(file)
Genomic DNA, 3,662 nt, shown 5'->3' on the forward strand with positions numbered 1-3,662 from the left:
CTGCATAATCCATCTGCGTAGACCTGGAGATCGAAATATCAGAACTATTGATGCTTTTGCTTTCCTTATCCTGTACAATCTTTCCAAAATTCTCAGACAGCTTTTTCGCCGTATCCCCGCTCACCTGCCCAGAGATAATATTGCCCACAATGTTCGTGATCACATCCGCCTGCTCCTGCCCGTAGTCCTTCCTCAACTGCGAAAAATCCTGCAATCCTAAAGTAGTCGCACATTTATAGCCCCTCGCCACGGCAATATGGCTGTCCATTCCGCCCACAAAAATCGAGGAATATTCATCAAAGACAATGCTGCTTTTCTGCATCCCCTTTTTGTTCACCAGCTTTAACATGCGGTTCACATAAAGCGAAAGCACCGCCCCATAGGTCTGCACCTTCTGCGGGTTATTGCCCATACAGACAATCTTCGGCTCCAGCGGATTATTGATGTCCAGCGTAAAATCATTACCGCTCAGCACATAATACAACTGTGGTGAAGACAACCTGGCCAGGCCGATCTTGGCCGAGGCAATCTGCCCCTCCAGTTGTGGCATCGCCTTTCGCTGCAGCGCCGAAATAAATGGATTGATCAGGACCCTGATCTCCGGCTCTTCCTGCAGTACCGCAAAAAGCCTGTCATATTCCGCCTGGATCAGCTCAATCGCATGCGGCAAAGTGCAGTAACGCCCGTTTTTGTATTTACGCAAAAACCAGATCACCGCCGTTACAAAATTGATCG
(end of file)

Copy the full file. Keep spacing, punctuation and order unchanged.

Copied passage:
Genomic DNA, 3,662 nt, shown 5'->3' on the forward strand with positions numbered 1-3,662 from the left:
CTGCATAATCCATCTGCGTAGACCTGGAGATCGAAATATCAGAACTATTGATGCTTTTGCTTTCCTTATCCTGTACAATCTTTCCAAAATTCTCAGACAGCTTTTTCGCCGTATCCCCGCTCACCTGCCCAGAGATAATATTGCCCACAATGTTCGTGATCACATCCGCCTGCTCCTGCCCGTAGTCCTTCCTCAACTGCGAAAAATCCTGCAATCCTAAAGTAGTCGCACATTTATAGCCCCTCGCCACGGCAATATGGCTGTCCATTCCGCCCACAAAAATCGAGGAATATTCATCAAAGACAATGCTGCTTTTCTGCATCCCCTTTTTGTTCACCAGCTTTAACATGCGGTTCACATAAAGCGAAAGCACCGCCCCATAGGTCTGCACCTTCTGCGGGTTATTGCCCATACAGACAATCTTCGGCTCCAGCGGATTATTGATGTCCAGCGTAAAATCATTACCGCTCAGCACATAATACAACTGTGGTGAAGACAACCTGGCCAGGCCGATCTTGGCCGAGGCAATCTGCCCCTCCAGTTGTGGCATCGCCTTTCGCTGCAGCGCCGAAATAAATGGATTGATCAGGACCCTGATCTCCGGCTCTTCCTGCAGTACCGCAAAAAGCCTGTCATATTCCGCCTGGATCAGCTCAATCGCATGCGGCAAAGTGCAGTAACGCCCGTTTTTGTATTTACGCAAAAACCAGATCACCGCCGTTACAAAATTGATCG